Some of the strongest evidence for the common ancestry of all life forms comes from genetics. Genetics is the study of how changes are passed down from generation to generation through DNA.
The basic units of heredity, called genes, are spread out along strands of DNA called chromosomes. Chimpanzees and other great apes have 24 pairs of chromosomes, while humans have just 23. If humans share a common ancestor with other great apes, as evolutionary theory proposes, we would predict that, at some point in the distant past, two chromosomes fused together in an ancestor of modern humans.
To test this prediction, we need to know something about the structure of chromosomes. While each chromosome contains different genes, all of them have two common features. The first are telomeres. Telomeres are repetitive sequences at each end of the chromosome, which act kind of like the plastic bits on the end of your shoelace that prevent it from fraying. The second feature in common is the centromere, a region in the middle of the chromosome that is used during cell division.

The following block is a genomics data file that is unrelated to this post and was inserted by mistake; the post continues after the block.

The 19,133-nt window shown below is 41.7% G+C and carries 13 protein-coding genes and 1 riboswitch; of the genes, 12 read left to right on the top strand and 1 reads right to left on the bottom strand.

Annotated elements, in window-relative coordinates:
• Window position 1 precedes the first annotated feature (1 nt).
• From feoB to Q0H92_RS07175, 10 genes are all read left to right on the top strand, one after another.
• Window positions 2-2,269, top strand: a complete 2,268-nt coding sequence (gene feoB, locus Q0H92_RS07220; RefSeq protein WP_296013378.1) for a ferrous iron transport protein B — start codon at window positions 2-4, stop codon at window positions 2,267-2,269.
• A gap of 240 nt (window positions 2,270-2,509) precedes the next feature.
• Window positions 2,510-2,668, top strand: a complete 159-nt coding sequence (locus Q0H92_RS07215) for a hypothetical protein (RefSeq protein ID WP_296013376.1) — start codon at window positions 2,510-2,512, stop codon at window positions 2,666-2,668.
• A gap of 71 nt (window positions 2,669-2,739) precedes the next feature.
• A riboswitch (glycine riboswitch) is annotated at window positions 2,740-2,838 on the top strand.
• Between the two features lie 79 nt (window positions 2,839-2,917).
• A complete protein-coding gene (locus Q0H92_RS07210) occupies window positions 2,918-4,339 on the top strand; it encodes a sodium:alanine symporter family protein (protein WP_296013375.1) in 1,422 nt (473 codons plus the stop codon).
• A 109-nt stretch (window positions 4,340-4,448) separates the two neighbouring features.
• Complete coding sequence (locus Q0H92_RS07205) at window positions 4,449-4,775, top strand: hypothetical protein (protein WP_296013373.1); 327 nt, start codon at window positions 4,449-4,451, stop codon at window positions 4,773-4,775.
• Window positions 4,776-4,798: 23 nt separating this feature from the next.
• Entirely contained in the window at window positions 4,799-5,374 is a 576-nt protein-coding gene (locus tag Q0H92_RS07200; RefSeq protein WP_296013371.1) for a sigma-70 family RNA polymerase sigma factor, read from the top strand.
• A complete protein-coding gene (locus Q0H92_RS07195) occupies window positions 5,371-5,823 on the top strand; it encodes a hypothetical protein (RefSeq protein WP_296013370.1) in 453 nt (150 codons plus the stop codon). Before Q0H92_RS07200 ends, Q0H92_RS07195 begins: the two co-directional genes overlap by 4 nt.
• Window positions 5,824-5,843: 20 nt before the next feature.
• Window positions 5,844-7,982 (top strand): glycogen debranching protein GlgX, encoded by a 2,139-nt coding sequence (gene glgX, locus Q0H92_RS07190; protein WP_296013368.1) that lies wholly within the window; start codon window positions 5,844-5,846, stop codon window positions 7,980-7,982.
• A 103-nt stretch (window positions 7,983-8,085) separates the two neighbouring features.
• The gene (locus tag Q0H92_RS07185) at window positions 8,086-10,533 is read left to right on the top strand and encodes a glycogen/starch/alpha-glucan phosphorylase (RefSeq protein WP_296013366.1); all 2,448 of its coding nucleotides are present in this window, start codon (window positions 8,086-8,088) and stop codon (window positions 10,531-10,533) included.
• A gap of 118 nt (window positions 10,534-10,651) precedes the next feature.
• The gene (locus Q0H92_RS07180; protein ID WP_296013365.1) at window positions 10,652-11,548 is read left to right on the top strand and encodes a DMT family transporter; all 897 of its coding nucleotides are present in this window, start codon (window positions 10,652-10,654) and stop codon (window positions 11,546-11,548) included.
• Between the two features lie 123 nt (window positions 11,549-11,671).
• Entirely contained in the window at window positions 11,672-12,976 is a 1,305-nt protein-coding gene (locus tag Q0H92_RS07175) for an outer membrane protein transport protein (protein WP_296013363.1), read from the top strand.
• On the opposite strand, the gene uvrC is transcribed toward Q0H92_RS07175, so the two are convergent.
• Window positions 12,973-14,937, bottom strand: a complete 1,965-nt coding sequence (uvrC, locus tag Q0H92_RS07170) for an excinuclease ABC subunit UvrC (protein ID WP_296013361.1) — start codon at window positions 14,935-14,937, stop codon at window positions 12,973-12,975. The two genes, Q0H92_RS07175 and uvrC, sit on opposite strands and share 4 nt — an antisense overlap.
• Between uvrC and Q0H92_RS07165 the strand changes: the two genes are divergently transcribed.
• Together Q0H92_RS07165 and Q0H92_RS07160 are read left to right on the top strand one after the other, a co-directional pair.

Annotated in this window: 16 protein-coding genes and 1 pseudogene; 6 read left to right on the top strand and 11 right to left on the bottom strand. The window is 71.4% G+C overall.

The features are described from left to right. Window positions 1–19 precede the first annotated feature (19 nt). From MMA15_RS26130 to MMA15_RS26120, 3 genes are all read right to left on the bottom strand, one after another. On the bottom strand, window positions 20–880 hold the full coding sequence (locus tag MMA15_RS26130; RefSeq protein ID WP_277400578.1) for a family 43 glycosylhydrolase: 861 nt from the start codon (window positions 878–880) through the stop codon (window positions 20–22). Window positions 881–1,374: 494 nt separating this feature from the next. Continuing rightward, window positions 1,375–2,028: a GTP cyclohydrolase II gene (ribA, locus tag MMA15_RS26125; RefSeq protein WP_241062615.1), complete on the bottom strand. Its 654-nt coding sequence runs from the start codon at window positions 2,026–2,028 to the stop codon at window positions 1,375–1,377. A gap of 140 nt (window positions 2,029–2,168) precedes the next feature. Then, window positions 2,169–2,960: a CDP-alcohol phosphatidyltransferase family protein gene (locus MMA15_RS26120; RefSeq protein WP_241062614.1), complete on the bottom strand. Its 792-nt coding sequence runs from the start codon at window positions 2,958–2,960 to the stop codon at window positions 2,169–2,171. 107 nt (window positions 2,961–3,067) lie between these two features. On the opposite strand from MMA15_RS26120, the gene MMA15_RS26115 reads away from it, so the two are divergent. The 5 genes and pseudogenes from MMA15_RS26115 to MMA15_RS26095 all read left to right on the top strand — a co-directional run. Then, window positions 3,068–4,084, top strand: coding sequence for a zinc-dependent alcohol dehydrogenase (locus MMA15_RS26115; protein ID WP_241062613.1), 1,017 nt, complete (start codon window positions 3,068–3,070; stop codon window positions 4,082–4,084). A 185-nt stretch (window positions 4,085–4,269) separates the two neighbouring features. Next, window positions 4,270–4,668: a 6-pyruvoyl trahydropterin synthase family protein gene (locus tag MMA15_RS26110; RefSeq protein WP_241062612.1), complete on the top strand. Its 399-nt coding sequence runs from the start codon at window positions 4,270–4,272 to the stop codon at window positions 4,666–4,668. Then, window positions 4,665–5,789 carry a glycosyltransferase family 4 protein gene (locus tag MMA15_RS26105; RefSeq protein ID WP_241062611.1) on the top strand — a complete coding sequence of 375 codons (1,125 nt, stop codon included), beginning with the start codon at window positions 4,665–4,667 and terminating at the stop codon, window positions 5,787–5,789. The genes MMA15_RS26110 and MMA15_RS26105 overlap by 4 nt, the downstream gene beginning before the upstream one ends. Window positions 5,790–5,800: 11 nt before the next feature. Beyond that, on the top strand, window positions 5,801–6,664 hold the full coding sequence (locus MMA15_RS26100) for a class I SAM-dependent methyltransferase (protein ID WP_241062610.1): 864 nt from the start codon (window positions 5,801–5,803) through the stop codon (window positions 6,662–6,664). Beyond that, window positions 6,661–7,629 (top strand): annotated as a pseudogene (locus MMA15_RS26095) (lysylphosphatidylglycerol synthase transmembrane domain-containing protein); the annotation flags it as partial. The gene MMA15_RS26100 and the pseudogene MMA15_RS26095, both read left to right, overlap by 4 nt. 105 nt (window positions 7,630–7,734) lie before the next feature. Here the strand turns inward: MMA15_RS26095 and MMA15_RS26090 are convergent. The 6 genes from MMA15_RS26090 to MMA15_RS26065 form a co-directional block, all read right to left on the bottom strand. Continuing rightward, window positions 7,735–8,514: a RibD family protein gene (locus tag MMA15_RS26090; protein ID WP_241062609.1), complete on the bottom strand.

It turns out that the DNA sequence of human Chromosome 2 is nearly identical to that of two chimp chromosomes laid end to end. Furthermore, the human chromosome has leftover telomere sequences in the middle, as well as an extra centromeric sequence. This is like finding a shoelace with two of the plastic bits laid down end to end right in the middle that no longer serve a purpose. These non-functioning sequences are exactly what you would expect if two chromosomes fused in the past, confirming the prediction of common ancestry.
There are many other features of the human genome that point to common ancestry. Humans still have a remnant of the gene required for producing the protein found in the yolk of bird and reptile eggs. Mutations accumulating since the distant past have disabled this gene such that it no longer functions to produce yolk protein. This gene remnant was precisely located by scientists who predicted where it would be based on the location known from the chicken genome. This only makes sense if humans and chickens shared a common ancestor long ago. We have thousands of other such non-functional genes and each one tells part of our story as a species.
It is very hard to explain these and many other genetic features apart from common ancestry. Of course this evidence raises some theological questions.